Stepping Out and Susurrus at Three Cliffs Bay

As we were stepping out across the stepping stones at Three Cliffs Bay on this Taste of Gower circular walk fro the Gower Heritage Centre, I noted the different ambient sound.

It may be expected that the sound of the sea will be different to that of a woodland but the susurration of the wind in trees is not so very different to that of a gentle sea as it washes distantly over a sandy beach. It is different though – the open space seems to me to be one of the greatest influencing factors and with eyes closed or not knowing where you are, these different ambient sounds would give you a pretty good clue as to your surroundings.

The next Taste of Gower walk will be tomorrow 26/08/17 – details here.

Stepping Stones

Stepping Stones

If you ignore the sound of footsteps in the sound clips below, perhaps you will agree that the word susurrus could be used to describe the background ambience of both soundscapes. According to the dictionary I could also have used the word to describe what I called the murmur of voices as the walking group disappeared off into the distance in previous posts on my walk this week, but personally I prefer the onomatopoeia of “murmur” for voices and “susurrus” for the wind or sea. What do you think?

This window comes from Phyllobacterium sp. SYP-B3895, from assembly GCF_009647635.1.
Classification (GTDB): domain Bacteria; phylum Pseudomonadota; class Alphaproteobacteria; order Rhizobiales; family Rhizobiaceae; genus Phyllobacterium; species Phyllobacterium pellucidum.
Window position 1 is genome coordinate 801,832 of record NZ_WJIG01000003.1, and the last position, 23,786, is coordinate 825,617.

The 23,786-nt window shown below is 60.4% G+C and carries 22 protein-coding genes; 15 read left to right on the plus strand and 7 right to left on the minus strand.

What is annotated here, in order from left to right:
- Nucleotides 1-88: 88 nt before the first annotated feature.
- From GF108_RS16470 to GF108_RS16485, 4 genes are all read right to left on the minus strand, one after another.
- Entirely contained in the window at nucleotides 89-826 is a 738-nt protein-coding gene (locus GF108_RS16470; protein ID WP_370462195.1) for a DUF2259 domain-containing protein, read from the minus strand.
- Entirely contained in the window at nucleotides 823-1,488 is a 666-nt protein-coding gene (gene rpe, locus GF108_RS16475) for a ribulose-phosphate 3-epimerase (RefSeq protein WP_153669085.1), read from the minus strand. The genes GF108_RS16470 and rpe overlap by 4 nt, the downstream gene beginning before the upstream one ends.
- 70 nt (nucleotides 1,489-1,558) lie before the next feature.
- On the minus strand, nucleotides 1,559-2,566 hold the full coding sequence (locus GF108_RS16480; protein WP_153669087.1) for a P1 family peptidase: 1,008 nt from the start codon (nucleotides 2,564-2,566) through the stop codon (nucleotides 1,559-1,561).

Sound of the Sea

Walking in the Woods

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Gateway on Gower

Leaving the woodland by a kissing gate on my walk this week held the Taste of Gower group of walkers up enough for me to catch up with them . . . momentarily! It wasn’t long before their conversation became a murmur in the distance and the quietening ambience took over in this area between the woodland and the sea of the Bristol Channel.

The next Taste of Gower walk will be this coming Friday 26/08/17 – details here.

kissing gate

Quietening Ambience

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Overview of Cliffs

The Taste of Gower walk in June stayed on the cliff tops rather than descending to the bays and we found a good spot to rest and get an overview of the cliffs at Three Cliffs Bay. We were lucky with the weather and although it wasn’t bright sunshine all morning, it was a great deal better than we had last year when we approached this bay from the other side. You can see these same cliffs from the other side on that day here.

Three Cliffs

The sound on this day was quite different to that of last year as well if you care to compare, there is also a sound clip on the post linked to above.

Summer Crickets

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Weobley Walkers

Towards the end of our Taste of Gower circular walk at Weobley Castle on the Gower we had one last area of open field to cross before the incline back up to the castle.

My parents used to go on many walks with a group that called themselves jokingly “The Wobbly Walkers”. This was a reference to their average age I guess, but the group of walkers at Weobley Castle, which could perhaps be called the Weobley Walkers, has quite a wide age range, with people joining in from many different walking clubs and other community groups of people sometimes described as “hard to reach”.